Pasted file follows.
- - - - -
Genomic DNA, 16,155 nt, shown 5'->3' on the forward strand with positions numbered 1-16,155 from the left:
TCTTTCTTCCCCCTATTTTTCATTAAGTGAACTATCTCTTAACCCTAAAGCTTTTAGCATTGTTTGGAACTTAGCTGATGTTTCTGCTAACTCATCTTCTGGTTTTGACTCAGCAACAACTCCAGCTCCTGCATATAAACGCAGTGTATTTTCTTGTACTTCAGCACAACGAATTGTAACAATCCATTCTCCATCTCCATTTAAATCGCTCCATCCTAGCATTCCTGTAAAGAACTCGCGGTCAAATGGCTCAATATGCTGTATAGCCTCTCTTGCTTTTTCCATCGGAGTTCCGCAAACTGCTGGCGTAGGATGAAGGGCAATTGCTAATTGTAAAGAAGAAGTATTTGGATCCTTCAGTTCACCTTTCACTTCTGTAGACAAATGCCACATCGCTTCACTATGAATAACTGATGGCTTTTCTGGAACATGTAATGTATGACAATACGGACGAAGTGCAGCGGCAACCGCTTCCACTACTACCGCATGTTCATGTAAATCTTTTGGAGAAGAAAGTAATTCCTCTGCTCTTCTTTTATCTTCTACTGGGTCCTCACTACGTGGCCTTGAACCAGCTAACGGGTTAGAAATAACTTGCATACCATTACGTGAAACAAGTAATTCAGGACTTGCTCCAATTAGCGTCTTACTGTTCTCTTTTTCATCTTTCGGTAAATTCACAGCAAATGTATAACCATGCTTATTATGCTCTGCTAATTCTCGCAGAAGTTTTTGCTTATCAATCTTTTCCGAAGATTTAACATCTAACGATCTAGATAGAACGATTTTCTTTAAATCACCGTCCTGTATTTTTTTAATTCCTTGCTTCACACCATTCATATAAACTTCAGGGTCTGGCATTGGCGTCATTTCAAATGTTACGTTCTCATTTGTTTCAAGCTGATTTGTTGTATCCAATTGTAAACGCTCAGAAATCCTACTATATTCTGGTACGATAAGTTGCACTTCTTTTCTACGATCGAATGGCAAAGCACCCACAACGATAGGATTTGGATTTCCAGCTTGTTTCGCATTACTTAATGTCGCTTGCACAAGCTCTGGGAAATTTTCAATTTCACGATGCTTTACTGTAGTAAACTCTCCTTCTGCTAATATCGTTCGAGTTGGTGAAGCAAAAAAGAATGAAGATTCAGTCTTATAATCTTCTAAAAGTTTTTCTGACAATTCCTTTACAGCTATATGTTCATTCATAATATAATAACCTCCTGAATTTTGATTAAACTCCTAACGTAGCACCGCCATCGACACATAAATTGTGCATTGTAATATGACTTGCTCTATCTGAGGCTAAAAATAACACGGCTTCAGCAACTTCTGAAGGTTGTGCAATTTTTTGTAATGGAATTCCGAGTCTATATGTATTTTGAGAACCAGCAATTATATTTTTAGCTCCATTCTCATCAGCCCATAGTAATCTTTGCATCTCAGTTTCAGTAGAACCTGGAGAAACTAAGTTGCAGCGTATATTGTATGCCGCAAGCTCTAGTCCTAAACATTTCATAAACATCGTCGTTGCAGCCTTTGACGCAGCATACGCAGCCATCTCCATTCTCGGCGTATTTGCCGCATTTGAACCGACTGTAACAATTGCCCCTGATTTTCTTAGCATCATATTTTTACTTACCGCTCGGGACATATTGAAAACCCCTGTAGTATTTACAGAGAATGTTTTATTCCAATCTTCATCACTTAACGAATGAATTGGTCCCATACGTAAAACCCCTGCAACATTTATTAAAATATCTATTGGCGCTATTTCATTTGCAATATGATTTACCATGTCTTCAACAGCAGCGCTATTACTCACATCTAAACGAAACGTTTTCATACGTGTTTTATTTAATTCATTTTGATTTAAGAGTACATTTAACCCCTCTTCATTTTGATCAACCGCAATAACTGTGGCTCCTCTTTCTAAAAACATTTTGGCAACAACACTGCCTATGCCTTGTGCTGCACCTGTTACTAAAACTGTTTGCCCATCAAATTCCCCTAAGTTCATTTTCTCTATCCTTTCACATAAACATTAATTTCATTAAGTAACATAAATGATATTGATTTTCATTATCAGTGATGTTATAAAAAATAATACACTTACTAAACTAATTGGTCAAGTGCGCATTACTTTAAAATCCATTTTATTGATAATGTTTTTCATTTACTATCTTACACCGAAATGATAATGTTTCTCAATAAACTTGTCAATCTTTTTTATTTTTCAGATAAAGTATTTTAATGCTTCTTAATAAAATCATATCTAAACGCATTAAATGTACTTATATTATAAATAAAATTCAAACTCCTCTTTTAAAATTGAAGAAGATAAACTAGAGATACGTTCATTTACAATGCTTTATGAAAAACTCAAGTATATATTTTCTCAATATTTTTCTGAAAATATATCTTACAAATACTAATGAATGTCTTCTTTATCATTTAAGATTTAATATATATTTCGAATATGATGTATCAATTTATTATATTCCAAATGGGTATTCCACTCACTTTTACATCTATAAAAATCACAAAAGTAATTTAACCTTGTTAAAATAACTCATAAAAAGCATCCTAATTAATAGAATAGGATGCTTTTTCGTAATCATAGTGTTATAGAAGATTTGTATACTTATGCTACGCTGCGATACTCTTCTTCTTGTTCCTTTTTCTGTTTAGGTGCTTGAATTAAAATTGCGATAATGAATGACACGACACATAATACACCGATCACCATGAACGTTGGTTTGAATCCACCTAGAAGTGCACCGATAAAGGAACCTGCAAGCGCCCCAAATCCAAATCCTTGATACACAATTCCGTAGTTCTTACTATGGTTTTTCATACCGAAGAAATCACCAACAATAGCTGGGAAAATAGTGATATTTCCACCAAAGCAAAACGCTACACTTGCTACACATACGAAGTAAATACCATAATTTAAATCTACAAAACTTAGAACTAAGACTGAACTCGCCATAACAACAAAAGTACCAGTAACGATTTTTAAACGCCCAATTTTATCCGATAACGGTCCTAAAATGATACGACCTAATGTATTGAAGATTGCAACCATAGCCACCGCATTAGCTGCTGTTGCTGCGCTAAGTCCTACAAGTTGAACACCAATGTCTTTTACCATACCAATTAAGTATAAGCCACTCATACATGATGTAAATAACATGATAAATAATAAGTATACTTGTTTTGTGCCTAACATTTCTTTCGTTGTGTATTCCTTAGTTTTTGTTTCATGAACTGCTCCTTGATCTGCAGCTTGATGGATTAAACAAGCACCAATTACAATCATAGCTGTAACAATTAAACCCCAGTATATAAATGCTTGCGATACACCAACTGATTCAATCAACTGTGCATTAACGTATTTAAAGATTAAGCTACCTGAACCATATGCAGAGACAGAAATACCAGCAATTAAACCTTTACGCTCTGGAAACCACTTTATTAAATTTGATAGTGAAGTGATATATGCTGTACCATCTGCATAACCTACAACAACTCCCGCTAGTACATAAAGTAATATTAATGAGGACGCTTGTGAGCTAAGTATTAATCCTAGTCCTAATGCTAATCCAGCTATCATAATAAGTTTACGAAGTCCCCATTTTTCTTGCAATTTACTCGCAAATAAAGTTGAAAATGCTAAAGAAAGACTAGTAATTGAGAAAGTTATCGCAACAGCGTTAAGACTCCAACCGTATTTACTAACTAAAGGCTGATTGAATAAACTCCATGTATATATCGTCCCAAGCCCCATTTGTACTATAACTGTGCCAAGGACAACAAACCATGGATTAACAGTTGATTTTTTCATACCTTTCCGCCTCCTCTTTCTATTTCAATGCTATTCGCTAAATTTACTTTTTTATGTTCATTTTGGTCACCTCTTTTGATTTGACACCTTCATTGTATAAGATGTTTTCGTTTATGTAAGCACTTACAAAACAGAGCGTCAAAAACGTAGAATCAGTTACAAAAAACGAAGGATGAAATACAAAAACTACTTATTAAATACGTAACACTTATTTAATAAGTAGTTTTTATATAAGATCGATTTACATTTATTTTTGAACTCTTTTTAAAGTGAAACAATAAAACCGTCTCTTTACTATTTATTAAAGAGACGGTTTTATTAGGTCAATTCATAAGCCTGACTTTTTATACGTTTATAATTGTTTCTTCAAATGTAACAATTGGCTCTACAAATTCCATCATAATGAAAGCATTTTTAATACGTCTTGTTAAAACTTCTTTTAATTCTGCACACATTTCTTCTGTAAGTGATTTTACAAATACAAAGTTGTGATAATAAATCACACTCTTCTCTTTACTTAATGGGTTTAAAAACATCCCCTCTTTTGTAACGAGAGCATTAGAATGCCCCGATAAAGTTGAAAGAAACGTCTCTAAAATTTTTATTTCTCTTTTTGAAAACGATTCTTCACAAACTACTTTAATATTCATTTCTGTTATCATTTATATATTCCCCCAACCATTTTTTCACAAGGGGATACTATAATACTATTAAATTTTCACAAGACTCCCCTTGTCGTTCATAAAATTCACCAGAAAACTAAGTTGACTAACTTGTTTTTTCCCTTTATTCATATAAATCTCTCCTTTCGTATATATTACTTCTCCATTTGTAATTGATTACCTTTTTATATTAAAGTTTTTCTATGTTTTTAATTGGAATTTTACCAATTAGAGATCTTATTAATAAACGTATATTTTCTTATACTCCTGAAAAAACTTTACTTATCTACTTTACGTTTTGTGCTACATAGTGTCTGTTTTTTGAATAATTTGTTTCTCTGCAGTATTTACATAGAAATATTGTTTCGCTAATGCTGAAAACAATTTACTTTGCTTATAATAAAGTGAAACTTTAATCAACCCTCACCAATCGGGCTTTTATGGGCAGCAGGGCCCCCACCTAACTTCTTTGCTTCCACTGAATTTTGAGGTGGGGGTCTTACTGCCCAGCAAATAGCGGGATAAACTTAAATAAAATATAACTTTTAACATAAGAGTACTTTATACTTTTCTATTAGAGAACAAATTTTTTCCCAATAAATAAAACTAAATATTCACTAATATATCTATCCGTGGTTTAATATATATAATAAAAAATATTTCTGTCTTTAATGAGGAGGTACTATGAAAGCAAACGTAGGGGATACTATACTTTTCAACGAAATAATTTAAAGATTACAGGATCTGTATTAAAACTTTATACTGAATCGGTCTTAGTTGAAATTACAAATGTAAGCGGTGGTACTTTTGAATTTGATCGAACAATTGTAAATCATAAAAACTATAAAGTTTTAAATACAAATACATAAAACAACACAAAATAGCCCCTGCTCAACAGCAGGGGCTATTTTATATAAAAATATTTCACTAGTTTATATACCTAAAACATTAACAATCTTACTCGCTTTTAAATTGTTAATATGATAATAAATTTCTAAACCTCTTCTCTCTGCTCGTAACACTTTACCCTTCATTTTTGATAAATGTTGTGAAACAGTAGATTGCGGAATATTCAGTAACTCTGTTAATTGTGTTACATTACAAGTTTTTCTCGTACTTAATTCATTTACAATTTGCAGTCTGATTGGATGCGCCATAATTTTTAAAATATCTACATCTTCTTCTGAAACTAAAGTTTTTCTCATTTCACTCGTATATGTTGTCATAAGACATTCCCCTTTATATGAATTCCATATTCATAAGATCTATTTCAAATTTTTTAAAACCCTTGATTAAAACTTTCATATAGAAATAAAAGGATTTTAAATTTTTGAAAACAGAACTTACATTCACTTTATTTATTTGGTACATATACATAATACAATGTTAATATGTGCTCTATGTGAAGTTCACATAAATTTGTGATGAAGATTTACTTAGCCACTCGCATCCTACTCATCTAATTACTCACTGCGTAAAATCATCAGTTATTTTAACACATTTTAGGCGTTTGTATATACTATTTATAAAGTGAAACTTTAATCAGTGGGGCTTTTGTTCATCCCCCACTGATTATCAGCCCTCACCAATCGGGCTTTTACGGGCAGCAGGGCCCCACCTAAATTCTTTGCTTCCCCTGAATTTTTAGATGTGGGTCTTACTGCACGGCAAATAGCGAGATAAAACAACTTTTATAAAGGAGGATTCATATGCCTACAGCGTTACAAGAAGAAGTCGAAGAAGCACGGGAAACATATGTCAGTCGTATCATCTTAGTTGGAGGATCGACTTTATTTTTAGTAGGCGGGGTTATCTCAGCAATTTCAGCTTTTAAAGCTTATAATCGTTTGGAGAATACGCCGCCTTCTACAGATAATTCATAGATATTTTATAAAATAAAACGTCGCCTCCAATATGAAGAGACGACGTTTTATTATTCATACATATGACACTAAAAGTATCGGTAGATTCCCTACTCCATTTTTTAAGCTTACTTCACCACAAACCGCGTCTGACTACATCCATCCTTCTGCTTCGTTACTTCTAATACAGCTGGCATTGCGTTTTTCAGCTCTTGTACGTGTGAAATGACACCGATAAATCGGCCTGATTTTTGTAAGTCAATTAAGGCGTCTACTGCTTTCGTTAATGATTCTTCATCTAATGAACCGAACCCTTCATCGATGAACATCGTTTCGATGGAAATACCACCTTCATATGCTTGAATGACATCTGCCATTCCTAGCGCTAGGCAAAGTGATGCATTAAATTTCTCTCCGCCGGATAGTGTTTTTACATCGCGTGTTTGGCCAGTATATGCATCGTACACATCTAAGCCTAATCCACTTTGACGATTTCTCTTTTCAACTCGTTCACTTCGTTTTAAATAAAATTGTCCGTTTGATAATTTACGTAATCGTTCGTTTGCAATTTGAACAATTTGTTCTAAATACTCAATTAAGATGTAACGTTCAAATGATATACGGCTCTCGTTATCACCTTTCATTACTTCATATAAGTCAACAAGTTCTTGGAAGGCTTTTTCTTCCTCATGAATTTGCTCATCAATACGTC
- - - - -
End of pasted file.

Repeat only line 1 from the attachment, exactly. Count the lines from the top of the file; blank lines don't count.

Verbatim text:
Genomic DNA, 16,155 nt, shown 5'->3' on the forward strand with positions numbered 1-16,155 from the left: